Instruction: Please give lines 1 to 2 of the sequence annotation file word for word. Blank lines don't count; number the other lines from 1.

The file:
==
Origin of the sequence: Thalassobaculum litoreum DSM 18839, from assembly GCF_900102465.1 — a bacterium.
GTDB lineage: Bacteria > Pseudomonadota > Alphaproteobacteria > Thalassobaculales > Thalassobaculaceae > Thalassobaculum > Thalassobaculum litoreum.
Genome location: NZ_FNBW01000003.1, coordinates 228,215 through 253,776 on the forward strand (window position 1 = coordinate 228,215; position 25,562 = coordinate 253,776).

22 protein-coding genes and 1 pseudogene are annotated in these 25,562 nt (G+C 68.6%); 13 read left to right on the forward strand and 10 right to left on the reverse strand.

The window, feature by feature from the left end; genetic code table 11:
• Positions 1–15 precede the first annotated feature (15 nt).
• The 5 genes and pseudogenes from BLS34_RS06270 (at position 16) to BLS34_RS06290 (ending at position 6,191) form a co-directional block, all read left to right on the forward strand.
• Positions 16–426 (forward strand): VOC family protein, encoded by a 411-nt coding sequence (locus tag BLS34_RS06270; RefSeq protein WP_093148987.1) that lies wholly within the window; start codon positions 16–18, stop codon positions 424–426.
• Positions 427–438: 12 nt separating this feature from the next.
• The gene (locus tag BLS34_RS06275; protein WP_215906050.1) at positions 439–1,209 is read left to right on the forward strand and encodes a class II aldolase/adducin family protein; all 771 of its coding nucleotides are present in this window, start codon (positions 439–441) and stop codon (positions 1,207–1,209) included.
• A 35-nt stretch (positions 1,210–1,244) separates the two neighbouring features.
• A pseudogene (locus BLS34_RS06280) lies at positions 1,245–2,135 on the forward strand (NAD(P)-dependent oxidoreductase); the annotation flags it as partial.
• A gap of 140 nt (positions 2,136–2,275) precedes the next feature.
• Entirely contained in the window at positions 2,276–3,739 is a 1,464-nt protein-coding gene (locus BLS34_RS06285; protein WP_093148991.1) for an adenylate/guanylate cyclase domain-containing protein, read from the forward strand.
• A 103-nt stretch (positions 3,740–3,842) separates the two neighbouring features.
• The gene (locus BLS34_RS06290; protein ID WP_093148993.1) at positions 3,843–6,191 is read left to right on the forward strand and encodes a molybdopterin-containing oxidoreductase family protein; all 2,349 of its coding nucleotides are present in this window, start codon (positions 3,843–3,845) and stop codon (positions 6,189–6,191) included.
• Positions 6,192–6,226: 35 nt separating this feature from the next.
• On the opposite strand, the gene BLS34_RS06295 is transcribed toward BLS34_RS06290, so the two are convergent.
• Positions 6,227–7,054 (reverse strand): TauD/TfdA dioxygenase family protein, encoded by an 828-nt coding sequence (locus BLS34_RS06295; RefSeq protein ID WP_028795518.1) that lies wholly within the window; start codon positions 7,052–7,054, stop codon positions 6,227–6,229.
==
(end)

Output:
Origin of the sequence: Thalassobaculum litoreum DSM 18839, from assembly GCF_900102465.1 — a bacterium.
GTDB lineage: Bacteria > Pseudomonadota > Alphaproteobacteria > Thalassobaculales > Thalassobaculaceae > Thalassobaculum > Thalassobaculum litoreum.